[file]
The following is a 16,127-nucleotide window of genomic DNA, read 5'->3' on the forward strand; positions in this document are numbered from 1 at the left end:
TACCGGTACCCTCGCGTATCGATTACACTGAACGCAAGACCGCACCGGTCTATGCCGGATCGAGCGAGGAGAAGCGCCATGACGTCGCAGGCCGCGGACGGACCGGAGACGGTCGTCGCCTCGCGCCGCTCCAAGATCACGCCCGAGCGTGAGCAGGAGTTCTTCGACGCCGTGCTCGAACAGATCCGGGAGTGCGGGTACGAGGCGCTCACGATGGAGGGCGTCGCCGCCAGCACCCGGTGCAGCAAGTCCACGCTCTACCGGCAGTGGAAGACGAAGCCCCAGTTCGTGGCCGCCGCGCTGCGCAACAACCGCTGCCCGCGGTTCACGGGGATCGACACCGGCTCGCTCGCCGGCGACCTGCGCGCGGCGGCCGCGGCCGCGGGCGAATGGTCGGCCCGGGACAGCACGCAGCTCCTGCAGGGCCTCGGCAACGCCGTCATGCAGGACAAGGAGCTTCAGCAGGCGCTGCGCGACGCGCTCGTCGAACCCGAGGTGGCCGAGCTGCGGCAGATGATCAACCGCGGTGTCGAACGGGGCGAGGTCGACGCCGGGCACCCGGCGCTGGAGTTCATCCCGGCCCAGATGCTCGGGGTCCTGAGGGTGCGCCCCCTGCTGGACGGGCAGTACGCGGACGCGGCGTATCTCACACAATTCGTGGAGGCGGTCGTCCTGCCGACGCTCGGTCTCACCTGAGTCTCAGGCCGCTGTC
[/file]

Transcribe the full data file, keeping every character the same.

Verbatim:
The following is a 16,127-nucleotide window of genomic DNA, read 5'->3' on the forward strand; positions in this document are numbered from 1 at the left end:
TACCGGTACCCTCGCGTATCGATTACACTGAACGCAAGACCGCACCGGTCTATGCCGGATCGAGCGAGGAGAAGCGCCATGACGTCGCAGGCCGCGGACGGACCGGAGACGGTCGTCGCCTCGCGCCGCTCCAAGATCACGCCCGAGCGTGAGCAGGAGTTCTTCGACGCCGTGCTCGAACAGATCCGGGAGTGCGGGTACGAGGCGCTCACGATGGAGGGCGTCGCCGCCAGCACCCGGTGCAGCAAGTCCACGCTCTACCGGCAGTGGAAGACGAAGCCCCAGTTCGTGGCCGCCGCGCTGCGCAACAACCGCTGCCCGCGGTTCACGGGGATCGACACCGGCTCGCTCGCCGGCGACCTGCGCGCGGCGGCCGCGGCCGCGGGCGAATGGTCGGCCCGGGACAGCACGCAGCTCCTGCAGGGCCTCGGCAACGCCGTCATGCAGGACAAGGAGCTTCAGCAGGCGCTGCGCGACGCGCTCGTCGAACCCGAGGTGGCCGAGCTGCGGCAGATGATCAACCGCGGTGTCGAACGGGGCGAGGTCGACGCCGGGCACCCGGCGCTGGAGTTCATCCCGGCCCAGATGCTCGGGGTCCTGAGGGTGCGCCCCCTGCTGGACGGGCAGTACGCGGACGCGGCGTATCTCACACAATTCGTGGAGGCGGTCGTCCTGCCGACGCTCGGTCTCACCTGAGTCTCAGGCCGCTGTC